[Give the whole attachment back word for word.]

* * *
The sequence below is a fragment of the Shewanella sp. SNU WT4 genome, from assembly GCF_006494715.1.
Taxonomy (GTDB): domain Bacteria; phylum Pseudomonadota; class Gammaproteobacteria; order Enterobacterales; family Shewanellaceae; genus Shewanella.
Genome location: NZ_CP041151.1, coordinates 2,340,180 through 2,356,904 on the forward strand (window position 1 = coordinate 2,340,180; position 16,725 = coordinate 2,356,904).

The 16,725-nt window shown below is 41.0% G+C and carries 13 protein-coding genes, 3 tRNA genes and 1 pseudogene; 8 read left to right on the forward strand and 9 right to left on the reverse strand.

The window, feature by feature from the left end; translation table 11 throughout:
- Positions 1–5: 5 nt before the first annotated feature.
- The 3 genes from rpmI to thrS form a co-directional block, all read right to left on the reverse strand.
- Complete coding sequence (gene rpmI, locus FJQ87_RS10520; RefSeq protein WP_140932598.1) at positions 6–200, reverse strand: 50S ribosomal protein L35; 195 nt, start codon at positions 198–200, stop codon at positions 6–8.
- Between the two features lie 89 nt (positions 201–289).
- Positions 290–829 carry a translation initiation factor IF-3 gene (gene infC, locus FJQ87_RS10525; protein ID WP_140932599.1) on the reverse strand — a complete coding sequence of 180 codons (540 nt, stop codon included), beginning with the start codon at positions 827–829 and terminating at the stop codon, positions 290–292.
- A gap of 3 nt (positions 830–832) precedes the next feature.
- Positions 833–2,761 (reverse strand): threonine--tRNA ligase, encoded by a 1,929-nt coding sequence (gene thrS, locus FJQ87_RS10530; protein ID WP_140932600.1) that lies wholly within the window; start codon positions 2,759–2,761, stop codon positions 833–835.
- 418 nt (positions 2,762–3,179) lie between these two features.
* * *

The sequence below is a fragment of the Shewanella sp. SNU WT4 genome, from assembly GCF_006494715.1.
Taxonomy (GTDB): domain Bacteria; phylum Pseudomonadota; class Gammaproteobacteria; order Enterobacterales; family Shewanellaceae; genus Shewanella.
Genome location: NZ_CP041151.1, coordinates 2,340,180 through 2,356,904 on the forward strand (window position 1 = coordinate 2,340,180; position 16,725 = coordinate 2,356,904).

The 16,725-nt window shown below is 41.0% G+C and carries 13 protein-coding genes, 3 tRNA genes and 1 pseudogene; 8 read left to right on the forward strand and 9 right to left on the reverse strand.

The window, feature by feature from the left end; translation table 11 throughout:
- Positions 1–5: 5 nt before the first annotated feature.
- The 3 genes from rpmI to thrS form a co-directional block, all read right to left on the reverse strand.
- Complete coding sequence (gene rpmI, locus FJQ87_RS10520; RefSeq protein WP_140932598.1) at positions 6–200, reverse strand: 50S ribosomal protein L35; 195 nt, start codon at positions 198–200, stop codon at positions 6–8.
- Between the two features lie 89 nt (positions 201–289).
- Positions 290–829 carry a translation initiation factor IF-3 gene (gene infC, locus FJQ87_RS10525; protein ID WP_140932599.1) on the reverse strand — a complete coding sequence of 180 codons (540 nt, stop codon included), beginning with the start codon at positions 827–829 and terminating at the stop codon, positions 290–292.
- A gap of 3 nt (positions 830–832) precedes the next feature.
- Positions 833–2,761 (reverse strand): threonine--tRNA ligase, encoded by a 1,929-nt coding sequence (gene thrS, locus FJQ87_RS10530; protein ID WP_140932600.1) that lies wholly within the window; start codon positions 2,759–2,761, stop codon positions 833–835.
- 418 nt (positions 2,762–3,179) lie between these two features.